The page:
Faulty assumptions about normal curve do more harm than good

geralt / Pixabay

Statistics may not be the hardest form of mathematics, but it is probably the most finicky. Moreover, the fact that it is vitally important in many fields means that it needs to be understood by people who otherwise would want nothing to do with mathematics. It is no wonder that when people talk about statistics, they tend to be wrong. One of the most relevant examples of this is adjusting test scores according to a normal distribution, which is common in some majors. Relying on faulty assumptions, curving based on the normal distribution creates a system where knowing who your classmates will be is almost as important as knowing the material, and this only impedes learning.

Grading tests based on a normal curve is built on a faulty assumption that test scores are supposed to be based on a normal distribution, where a large percentage of the class should be centered around the average score. There is no real reason to assume this. It comes from a misunderstanding of the central limit theorem. When a large enough sample is taken from any population, we expect the sample mean to follow a normal distribution, not the elements of the sample itself. To properly apply the central limit theorem to test scores, it would require drawing a random sample of all students in any section of a given class, giving them a test, averaging this sample’s scores and then repeating this process multiple times. Only by looking at these sample means can we see a normal distribution.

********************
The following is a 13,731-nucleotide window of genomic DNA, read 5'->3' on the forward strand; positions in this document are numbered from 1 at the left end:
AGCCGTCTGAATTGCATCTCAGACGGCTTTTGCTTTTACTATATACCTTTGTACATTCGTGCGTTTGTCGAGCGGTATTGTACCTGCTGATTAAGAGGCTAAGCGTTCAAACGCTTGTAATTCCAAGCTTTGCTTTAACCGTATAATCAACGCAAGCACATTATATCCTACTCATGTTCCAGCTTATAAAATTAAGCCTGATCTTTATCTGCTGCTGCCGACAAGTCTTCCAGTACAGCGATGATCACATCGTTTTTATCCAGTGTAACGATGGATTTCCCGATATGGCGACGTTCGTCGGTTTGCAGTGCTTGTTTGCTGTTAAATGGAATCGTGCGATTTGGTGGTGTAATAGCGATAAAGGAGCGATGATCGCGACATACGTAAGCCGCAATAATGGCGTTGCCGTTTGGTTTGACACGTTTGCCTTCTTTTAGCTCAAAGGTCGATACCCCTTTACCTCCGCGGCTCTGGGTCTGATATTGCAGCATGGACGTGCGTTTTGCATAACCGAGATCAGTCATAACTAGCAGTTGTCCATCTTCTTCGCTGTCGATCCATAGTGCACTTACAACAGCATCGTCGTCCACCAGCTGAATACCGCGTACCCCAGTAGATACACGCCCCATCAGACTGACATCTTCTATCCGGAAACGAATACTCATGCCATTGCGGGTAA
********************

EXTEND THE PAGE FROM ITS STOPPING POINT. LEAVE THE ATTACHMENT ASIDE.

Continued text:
Even if it did not rely on bad mathematics, it is clear that this type of curve can create situations which are beneficial to no one. Suppose I am an average student and I have a friend called S who is brilliant. We want to take a class which is offered in two sections. Assume everyone else in this class is as good as me. If I take the class with S, there will likely be an upper limit on how well I can do, because I will always be graded in comparison to him. As a result, ensuring I do not share a class with him can do more for my grade than actually studying. Note that these problems are not unique to grading on a normal distribution, but they apply to every grading scale that strictly requires a certain proportion of students to get each possible grade.

This is not only a problem in classrooms; a faulty understanding of statistics can undermine businesses as well. Microsoft once employed a “stack ranking” evaluation system where the highest-working proportion of any group received bonuses and the lowest proportion could be fired. Intended to trim excess workers, it in fact made good workers unlikely to work together, as they might look worse by comparison. Moreover, departments were forced to label their lowest performers, who would receive no bonuses and even possibly be fired, simply because they did not match up with those who were better. This resulted in a destructive culture. According to one employee in a July 2012 Vanity Fair article, “It leads to employees focusing on competing with each other rather than competing with other companies.”

Microsoft has since gotten rid of the “forced curve” element of its stack ranking system, now lifting the limits on the proportion of employees that can earn a certain score. Since the changes, Microsoft has seen drastic improvement, including a substantial increase in share price. In the business world, as in the classroom, using preconceived assumptions about how people should perform in relation to each other will always shift the focus away from producing good work and ideas.

Andrew Langen is a junior majoring in economics and math.


Featured image courtesy Pixabay geralt